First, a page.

• Amy Alexander

    Amy Alexander

    Clinical Assistant Professor, Psychiatry and Behavioral Sciences

    Current Research and Scholarly InterestsCollege Mental Health, Emotional Support Animals & Service Animals, Women's Health, Mental Health & Well-being in Veterinarians

  • Olivia Altamirano, PhD

    Olivia Altamirano, PhD

    Clinical Assistant Professor, Psychiatry and Behavioral Sciences

    Current Research and Scholarly InterestsCulturally Sensitive Therapy is a group psychotherapy for people with early psychosis and their families. Study aims are to understand if this treatment is compatible with this population, to assess improvements in family functioning and mental health symptoms, to assess mediating factors (e.g., increased usage of adaptive religious and other cultural beliefs/values), and to assess longevity of improvements. Last, we aim to qualitatively understand participants’ experiences with this treatment.

  • Neal Amin

    Neal Amin

    Clinical Assistant Professor, Psychiatry and Behavioral Sciences

    BioI am a Clinical Assistant Professor in the Department of Psychiatry at Stanford University in the lab of Sergiu Pasca, MD. I completed the Research Track Psychiatry Residency Program at Stanford University. I earned my MD and PhD degrees from the University of California, San Diego where I conducted my graduate studies with Samuel L. Pfaff, PhD, at the Salk Institute for Biological Studies. My Bachelor of Arts was earned from Columbia College, Columbia University. I am an attending physician in Stanford's Evaluation Clinic. My basic neurobiology translational research identifies and corrects gene networks in human neural cell types associated with varied brain disorders, including autism, motor neuron disease, neurodegeneration, and aging. I apply advanced single cell transcriptomics and deep learning models applied on mice and human stem cell derived models of the brain called neural organoids. The products of my research include first author publications in Science and Neuron, patents, presentations at national and international conferences, and recognition and funding from the NINDS, NIMH and private foundations including the BBRF and the Deeda Blair Research Initiative.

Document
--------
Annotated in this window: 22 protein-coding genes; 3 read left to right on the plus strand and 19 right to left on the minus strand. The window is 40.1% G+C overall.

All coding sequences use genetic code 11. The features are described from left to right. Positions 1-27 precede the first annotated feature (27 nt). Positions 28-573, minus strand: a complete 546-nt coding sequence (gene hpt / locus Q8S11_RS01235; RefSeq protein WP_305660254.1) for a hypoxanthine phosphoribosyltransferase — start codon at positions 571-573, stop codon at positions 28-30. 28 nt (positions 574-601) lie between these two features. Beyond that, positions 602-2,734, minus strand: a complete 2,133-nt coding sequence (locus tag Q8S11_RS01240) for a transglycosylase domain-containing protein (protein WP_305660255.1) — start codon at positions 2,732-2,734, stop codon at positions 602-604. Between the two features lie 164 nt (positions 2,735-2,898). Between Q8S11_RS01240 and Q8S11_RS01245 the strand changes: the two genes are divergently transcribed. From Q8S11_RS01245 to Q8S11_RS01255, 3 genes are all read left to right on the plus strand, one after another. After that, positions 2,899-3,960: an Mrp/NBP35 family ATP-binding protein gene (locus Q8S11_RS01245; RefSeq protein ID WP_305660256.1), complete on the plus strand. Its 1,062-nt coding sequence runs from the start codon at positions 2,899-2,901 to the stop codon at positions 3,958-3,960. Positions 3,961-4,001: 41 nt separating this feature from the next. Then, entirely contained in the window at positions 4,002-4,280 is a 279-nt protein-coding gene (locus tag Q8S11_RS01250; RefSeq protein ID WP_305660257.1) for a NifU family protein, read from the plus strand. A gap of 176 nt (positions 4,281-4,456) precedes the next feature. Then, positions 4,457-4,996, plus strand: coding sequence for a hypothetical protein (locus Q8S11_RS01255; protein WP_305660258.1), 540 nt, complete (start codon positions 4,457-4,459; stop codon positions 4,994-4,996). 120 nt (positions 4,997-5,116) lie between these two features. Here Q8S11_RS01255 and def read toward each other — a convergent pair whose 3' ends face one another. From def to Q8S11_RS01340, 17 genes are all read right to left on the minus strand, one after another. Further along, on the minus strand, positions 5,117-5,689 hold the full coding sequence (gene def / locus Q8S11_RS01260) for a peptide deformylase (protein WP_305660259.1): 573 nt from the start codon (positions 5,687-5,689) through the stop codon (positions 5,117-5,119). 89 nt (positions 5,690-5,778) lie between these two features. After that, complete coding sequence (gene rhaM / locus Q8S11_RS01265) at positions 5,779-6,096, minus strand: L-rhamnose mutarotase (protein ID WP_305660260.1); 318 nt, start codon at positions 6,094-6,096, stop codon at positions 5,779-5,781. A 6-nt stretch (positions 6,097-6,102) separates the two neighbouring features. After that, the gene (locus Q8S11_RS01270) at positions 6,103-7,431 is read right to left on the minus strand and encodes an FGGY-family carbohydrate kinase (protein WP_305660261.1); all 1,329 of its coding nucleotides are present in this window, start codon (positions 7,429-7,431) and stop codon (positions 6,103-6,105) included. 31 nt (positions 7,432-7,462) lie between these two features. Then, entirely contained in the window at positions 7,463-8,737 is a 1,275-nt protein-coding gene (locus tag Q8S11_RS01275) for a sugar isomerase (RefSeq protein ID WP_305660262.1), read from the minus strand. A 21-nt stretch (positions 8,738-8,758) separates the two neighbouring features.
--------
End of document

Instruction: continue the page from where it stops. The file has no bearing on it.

• James Armontrout

    James Armontrout

    Clinical Assistant Professor, Psychiatry and Behavioral Sciences

    BioDr. Armontrout is the Program Director of the Stanford Forensic Psychiatry Fellowship. He completed residency training at the Harvard Longwood Psychiatry Residency Training Program, followed by forensic psychiatry fellowship at the University of California, San Francisco. He is board certified in Psychiatry, Forensic Psychiatry, and Addiction Medicine.

    Before coming to Stanford Dr. Armontrout worked as a staff psychiatrist for the Palo Alto VA Healthcare System at the Trauma Recovery Program, a residential treatment program focusing on PTSD, other trauma-related disorders, and substance use disorders. For a portion of Dr. Armontrout's time with the VA he served as the Medical Director for the Trauma Recovery Program.

    In addition to his forensic fellowship activities, Dr. Armontrout currently serves as an attending in the Stanford PTSD clinic and the dual diagnosis clinic.